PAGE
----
Face painting, also known as sweep sniping, drag sniping, and sweeping, is the act of firing while quickly moving one's aiming reticule over an opponent's head, in a linear motion. If a player sweeps their reticule in such a manner while firing, and the target's head happens to pass under the reticule, then the shot will count as a headshot.
The trick works especially well when you or your target is moving very quickly, like when falling from a ledge.
When a player pulls the trigger in Halo 2 or later games, the game remembers where the reticule was just before and just after the shot was fired. The game then connects these two points with a line. Anything that happens to be on this line ends up being hit by the shot. This is used to compensate for latency and lag; without such compensation, it would be nearly impossible to accurately fire upon an enemy in an online multiplayer match.
Moving the reticule in a linear motion while firing increases the distance between these two points, allowing the shot to cover a larger area. Furthermore, by moving the reticule such that a target (like an opponent's head) rests on the "detection line", players can hit a target without needing as much precision. The trick works well with any ranged precision weapon, including the two Battle Rifles, the Covenant Carbine, the Sniper Rifle, the Beam Rifle, and all Magnum models.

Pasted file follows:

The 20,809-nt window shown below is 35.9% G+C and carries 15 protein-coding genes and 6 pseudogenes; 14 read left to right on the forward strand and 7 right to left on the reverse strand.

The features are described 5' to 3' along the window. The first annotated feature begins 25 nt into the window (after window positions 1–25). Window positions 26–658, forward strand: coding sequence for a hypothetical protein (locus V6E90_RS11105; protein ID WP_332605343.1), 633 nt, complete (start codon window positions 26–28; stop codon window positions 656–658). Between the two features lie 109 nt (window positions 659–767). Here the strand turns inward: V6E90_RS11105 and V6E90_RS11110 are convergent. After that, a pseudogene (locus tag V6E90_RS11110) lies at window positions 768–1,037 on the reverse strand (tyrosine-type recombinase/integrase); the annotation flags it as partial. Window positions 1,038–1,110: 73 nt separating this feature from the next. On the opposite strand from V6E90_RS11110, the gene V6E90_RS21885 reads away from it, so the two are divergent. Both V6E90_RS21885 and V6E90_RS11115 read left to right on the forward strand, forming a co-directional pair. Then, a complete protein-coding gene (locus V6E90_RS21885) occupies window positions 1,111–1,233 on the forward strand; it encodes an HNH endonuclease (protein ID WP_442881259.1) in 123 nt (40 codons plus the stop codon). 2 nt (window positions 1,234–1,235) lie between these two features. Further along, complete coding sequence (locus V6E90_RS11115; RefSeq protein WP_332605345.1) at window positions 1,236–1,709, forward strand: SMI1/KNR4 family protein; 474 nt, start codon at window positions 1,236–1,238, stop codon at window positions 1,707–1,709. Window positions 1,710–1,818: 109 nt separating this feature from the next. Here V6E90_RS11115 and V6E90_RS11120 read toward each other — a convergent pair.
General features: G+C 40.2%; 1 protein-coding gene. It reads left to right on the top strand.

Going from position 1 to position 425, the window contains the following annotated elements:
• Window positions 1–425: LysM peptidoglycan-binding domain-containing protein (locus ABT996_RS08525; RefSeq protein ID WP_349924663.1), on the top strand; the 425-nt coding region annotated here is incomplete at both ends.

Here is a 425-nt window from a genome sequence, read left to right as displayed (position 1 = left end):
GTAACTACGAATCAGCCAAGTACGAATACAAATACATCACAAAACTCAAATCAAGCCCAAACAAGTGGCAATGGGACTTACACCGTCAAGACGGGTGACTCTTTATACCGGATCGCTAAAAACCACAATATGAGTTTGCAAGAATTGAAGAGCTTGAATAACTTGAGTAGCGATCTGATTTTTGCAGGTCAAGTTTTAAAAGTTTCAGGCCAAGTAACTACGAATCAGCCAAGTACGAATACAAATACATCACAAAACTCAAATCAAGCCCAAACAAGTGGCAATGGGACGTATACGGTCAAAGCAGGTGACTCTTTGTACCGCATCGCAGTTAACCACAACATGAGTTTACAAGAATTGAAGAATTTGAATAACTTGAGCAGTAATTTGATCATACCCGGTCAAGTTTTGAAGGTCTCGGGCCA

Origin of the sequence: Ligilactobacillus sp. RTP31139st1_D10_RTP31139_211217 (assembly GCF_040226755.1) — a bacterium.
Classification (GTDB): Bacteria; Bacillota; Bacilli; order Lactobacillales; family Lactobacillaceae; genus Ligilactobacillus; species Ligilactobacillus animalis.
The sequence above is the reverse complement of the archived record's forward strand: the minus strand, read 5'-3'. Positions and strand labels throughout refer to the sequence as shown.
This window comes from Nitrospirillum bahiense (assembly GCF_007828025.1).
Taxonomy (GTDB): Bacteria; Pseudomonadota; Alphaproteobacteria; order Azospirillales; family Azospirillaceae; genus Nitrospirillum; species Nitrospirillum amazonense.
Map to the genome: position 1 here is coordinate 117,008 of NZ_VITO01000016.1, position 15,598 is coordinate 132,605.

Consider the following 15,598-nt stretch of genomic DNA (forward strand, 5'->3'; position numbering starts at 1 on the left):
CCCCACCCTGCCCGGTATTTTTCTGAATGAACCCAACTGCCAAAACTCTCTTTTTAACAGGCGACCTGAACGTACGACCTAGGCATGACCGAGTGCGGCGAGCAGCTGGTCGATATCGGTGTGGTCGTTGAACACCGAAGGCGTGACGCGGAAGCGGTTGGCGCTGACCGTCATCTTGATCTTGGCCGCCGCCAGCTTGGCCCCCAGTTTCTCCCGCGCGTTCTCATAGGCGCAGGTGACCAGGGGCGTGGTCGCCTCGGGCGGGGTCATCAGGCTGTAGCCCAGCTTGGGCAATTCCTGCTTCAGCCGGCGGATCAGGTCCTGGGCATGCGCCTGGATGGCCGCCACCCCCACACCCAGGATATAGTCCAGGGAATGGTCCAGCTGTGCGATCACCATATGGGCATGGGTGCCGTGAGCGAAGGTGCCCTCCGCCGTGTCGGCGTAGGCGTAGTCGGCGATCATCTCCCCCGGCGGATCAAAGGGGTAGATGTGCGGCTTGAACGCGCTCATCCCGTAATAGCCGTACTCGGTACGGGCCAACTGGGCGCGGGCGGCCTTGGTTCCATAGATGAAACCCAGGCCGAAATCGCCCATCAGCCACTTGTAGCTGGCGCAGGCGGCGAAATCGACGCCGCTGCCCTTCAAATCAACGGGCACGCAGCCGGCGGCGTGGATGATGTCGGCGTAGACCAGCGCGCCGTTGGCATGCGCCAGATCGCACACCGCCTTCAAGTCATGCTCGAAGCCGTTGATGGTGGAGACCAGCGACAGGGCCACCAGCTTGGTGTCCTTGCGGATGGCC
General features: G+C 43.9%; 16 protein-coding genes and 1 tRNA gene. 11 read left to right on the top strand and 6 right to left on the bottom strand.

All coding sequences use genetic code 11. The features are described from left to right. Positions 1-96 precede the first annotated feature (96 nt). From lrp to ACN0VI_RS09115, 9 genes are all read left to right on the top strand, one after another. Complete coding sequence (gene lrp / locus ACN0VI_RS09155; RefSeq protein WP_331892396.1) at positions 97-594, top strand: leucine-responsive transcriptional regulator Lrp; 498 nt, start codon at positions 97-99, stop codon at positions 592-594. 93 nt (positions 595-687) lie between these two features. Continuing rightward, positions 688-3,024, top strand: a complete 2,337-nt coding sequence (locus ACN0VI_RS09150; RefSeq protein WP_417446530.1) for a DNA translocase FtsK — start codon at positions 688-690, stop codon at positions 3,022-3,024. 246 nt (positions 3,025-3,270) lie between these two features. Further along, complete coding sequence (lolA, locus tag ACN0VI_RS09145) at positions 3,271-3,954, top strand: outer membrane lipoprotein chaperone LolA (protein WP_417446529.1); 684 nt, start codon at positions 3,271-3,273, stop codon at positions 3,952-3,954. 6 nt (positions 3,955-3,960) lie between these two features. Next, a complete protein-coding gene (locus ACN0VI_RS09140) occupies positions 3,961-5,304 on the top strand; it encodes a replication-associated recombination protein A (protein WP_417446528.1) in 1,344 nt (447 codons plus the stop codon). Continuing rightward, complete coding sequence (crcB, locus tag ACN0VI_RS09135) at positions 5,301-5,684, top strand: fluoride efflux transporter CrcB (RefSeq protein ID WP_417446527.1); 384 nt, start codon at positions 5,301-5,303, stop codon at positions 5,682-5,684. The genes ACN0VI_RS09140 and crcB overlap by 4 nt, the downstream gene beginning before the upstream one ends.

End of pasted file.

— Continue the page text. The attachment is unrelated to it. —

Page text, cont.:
Higher sensitivities can further increase the distance between the two aiming locations, effectively lengthening the "detection line"; however, players who are used to lower sensitivities may not wish to increase their look sensitivity.
In shieldless gametypes, or when facing an enemy with low shielding, another technique is to "circle-sweep". Simply move the reticule reasonably close to the target's head, and quickly move the aiming thumbstick in a quick, tight circle while firing. This tends to work best with extremely high look sensitivities (such as 10).